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The Surgeon - 28x24 Limited Edition Print


Product Description

  • 28" by 24" print.
  • Signed & Numbered (Limited to 1,050 prints)
  • Legend Text at bottom of print describes the history of the period represented and the significance of the print contents.

The Surgeon, circa 1900

By the end of the 19th Century, the development of the American surgeon as a medical specialist had evolved. Medical education was shifting from proprietary schools to university-based schools. William Halsted (1852-1922) of Johns Hopkins Hospital and School of Medicine formalized what is known today as the "sine qua non of modern surgical residencies."

William Morton (1819-1869), a dentist, successfully used sulfuric ether as a general anesthetic agent for surgical procedures in 1846. The following year, Marie Floureus (1794-1867) of Paris authored a paper announcing that chloroform had an effect analogous to ether.

As the use of ether and chloroform became more commonplace, speed during surgery was less important and the surgeon gained greater skill and developed more scientific approaches to surgical procedures.

"Contagion" or "hospital gangrene" took the lives of many patients and thus inhibited the evolution of surgery. As early as 1775, a French surgeon, Claude Pouteau (1724-1775) advocated clean hands in dealing with patients' wounds to prevent "putrescence". In 1843, Oliver Wendall Holmes (1808-1910) suggested hand washing in calcium chloride before attending women in childbirth to prevent the spread of Puerperal Fever.

The individual works of the Frenchman, Louis Pasteur (1809-1894) and the German, Robert Koch (1843-1910) advanced the knowledge that "germs and microbes" caused infectious diseases. Not until the 1867 published works of the English Quaker, Joseph Lister (1827-1912), on systematic antisepsis and the use of carbolic acid in surgery was the evolution complete.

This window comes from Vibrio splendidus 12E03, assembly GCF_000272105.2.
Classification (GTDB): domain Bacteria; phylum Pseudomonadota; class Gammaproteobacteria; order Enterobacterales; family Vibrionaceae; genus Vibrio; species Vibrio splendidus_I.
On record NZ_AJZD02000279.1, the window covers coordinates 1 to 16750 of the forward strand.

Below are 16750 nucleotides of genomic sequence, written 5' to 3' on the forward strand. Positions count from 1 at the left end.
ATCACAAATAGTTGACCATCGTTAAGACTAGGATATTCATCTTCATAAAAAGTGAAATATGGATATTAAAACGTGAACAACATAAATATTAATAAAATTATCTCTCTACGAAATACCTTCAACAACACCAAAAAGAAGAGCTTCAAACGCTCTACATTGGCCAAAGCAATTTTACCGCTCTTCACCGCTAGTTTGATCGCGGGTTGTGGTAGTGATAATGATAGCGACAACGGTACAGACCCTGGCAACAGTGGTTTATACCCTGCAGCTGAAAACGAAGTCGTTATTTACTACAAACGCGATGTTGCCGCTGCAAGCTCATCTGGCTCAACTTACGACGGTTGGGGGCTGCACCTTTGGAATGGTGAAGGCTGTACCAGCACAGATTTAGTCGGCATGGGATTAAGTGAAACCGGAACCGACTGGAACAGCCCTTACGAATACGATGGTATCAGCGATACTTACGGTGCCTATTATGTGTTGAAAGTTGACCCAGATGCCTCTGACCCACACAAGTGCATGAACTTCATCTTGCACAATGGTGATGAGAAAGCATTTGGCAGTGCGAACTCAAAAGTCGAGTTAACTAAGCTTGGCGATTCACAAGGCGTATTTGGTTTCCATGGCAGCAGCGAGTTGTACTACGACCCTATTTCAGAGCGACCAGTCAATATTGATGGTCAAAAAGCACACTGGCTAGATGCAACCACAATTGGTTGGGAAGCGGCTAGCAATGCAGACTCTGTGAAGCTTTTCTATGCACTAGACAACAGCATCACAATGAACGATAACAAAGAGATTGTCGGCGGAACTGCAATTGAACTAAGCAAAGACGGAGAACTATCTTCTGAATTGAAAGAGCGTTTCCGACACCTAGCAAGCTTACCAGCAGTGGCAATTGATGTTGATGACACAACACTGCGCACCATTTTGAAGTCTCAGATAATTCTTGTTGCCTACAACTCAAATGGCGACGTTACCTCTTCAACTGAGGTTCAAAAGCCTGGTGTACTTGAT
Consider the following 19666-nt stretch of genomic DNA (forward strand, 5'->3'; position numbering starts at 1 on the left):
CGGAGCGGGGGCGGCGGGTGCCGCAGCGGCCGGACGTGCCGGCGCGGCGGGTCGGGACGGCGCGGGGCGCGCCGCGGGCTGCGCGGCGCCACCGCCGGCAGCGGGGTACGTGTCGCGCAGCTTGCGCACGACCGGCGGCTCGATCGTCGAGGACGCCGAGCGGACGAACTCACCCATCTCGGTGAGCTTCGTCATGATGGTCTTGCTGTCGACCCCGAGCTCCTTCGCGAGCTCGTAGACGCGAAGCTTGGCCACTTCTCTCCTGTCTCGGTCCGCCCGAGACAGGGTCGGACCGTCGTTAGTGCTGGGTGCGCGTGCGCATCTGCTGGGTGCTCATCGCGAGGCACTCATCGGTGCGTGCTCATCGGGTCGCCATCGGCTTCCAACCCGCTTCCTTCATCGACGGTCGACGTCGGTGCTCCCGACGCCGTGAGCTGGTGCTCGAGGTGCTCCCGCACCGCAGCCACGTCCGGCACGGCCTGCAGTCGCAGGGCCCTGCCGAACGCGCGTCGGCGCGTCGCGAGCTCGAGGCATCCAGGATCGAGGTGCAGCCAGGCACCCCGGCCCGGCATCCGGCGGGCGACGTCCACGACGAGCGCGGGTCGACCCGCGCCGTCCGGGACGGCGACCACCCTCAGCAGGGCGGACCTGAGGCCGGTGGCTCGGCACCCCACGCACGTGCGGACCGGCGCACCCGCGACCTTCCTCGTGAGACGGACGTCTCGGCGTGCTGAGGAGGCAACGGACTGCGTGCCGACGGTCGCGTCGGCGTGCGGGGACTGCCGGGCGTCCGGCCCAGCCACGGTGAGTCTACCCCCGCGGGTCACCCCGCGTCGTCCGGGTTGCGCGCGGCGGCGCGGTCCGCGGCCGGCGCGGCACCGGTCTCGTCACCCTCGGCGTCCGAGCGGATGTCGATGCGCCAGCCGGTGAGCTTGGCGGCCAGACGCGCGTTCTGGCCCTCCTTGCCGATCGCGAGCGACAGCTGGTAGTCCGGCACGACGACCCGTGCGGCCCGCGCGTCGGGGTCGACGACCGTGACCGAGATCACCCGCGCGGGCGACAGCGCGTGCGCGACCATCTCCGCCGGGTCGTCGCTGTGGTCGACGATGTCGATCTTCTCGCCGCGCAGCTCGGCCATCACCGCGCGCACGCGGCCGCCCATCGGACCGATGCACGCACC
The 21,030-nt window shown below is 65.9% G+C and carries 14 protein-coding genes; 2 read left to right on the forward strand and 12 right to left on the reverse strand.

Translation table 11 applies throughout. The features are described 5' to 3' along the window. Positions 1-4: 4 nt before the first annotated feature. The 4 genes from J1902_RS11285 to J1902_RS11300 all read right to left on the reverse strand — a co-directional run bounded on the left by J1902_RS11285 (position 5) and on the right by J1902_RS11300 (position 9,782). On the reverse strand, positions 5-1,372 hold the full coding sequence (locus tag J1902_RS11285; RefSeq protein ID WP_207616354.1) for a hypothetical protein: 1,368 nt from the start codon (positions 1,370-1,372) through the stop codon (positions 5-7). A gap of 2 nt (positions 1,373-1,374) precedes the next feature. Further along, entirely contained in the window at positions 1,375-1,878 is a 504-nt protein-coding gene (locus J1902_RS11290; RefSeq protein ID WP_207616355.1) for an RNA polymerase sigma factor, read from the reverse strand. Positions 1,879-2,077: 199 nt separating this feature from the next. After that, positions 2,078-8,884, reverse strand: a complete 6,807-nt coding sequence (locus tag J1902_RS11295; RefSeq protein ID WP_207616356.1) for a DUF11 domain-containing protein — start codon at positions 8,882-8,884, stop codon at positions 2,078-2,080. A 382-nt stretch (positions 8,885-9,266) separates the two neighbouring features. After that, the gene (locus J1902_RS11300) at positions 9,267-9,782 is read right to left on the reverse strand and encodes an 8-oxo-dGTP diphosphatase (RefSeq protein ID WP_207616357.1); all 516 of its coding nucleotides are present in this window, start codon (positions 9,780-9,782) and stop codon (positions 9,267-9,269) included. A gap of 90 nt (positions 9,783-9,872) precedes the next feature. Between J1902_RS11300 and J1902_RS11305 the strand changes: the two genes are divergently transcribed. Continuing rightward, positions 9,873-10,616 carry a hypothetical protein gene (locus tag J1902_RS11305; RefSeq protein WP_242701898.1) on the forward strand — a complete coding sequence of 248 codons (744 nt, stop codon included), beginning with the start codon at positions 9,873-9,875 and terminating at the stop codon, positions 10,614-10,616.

I have chosen the period of 1900 for Anne Crawford in her oil rendering to depict the development of the "modern" surgeon and his operative environment. She has skillfully placed those inventions that were so vital to the outcome of surgical intervention.

Thus Lister's carbolizer, which destroyed many types of bacteria, became part of the operating room equipment and is seen on the table to the right.

Surgeons who previously wore "proper" suits during surgery, exchanged them for freshly-cleaned smocks or coats. Anesthesia was administered via Morton's ether inhaler and was the responsibility of an individual physician or nurse. An assistant, usually a nurse, soaked instruments in mercuric chloride and, using protective rubber gloves, passed them to the surgeon. Most surgeons simply washed their hands before surgery, however some had begun to wear rubber gloves. In this rendering, the surgeon prefers his tactile sense unimpeded by the thick and poorly fitting gloves available at the time.

For educational purposes, operations during this time were often performed in an amphitheater, although many were being moved to smaller and more confined rooms to reduce infection.


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